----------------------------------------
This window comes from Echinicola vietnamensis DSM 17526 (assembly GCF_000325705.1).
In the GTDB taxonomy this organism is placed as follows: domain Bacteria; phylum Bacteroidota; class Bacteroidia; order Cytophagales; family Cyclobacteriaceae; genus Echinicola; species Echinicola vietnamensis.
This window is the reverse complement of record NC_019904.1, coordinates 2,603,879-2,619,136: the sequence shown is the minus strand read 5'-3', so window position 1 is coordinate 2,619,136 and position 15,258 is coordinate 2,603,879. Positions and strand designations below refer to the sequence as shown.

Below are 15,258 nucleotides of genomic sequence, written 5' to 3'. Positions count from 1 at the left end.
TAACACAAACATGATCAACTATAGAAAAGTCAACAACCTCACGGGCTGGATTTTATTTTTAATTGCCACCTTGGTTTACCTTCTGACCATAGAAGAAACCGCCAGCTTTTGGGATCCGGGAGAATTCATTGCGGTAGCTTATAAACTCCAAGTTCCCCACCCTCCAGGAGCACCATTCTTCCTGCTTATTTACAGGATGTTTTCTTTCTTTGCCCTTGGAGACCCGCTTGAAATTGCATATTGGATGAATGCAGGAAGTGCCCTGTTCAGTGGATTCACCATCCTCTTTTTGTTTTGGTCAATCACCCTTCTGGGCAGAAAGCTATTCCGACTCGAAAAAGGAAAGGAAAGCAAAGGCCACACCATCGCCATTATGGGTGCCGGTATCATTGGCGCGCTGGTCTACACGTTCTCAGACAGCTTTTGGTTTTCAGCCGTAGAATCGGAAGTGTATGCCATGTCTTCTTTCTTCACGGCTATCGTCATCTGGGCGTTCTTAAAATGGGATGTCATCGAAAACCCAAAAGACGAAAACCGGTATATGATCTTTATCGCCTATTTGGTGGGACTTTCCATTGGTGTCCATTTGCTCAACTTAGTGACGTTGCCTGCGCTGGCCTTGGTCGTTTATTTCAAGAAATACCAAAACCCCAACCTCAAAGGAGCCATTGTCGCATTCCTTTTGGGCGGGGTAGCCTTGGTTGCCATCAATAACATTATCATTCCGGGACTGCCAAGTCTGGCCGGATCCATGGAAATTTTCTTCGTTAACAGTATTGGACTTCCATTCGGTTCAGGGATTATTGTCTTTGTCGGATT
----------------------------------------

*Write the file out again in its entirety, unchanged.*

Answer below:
This window comes from Echinicola vietnamensis DSM 17526 (assembly GCF_000325705.1).
In the GTDB taxonomy this organism is placed as follows: domain Bacteria; phylum Bacteroidota; class Bacteroidia; order Cytophagales; family Cyclobacteriaceae; genus Echinicola; species Echinicola vietnamensis.
This window is the reverse complement of record NC_019904.1, coordinates 2,603,879-2,619,136: the sequence shown is the minus strand read 5'-3', so window position 1 is coordinate 2,619,136 and position 15,258 is coordinate 2,603,879. Positions and strand designations below refer to the sequence as shown.

Below are 15,258 nucleotides of genomic sequence, written 5' to 3'. Positions count from 1 at the left end.
TAACACAAACATGATCAACTATAGAAAAGTCAACAACCTCACGGGCTGGATTTTATTTTTAATTGCCACCTTGGTTTACCTTCTGACCATAGAAGAAACCGCCAGCTTTTGGGATCCGGGAGAATTCATTGCGGTAGCTTATAAACTCCAAGTTCCCCACCCTCCAGGAGCACCATTCTTCCTGCTTATTTACAGGATGTTTTCTTTCTTTGCCCTTGGAGACCCGCTTGAAATTGCATATTGGATGAATGCAGGAAGTGCCCTGTTCAGTGGATTCACCATCCTCTTTTTGTTTTGGTCAATCACCCTTCTGGGCAGAAAGCTATTCCGACTCGAAAAAGGAAAGGAAAGCAAAGGCCACACCATCGCCATTATGGGTGCCGGTATCATTGGCGCGCTGGTCTACACGTTCTCAGACAGCTTTTGGTTTTCAGCCGTAGAATCGGAAGTGTATGCCATGTCTTCTTTCTTCACGGCTATCGTCATCTGGGCGTTCTTAAAATGGGATGTCATCGAAAACCCAAAAGACGAAAACCGGTATATGATCTTTATCGCCTATTTGGTGGGACTTTCCATTGGTGTCCATTTGCTCAACTTAGTGACGTTGCCTGCGCTGGCCTTGGTCGTTTATTTCAAGAAATACCAAAACCCCAACCTCAAAGGAGCCATTGTCGCATTCCTTTTGGGCGGGGTAGCCTTGGTTGCCATCAATAACATTATCATTCCGGGACTGCCAAGTCTGGCCGGATCCATGGAAATTTTCTTCGTTAACAGTATTGGACTTCCATTCGGTTCAGGGATTATTGTCTTTGTCGGATT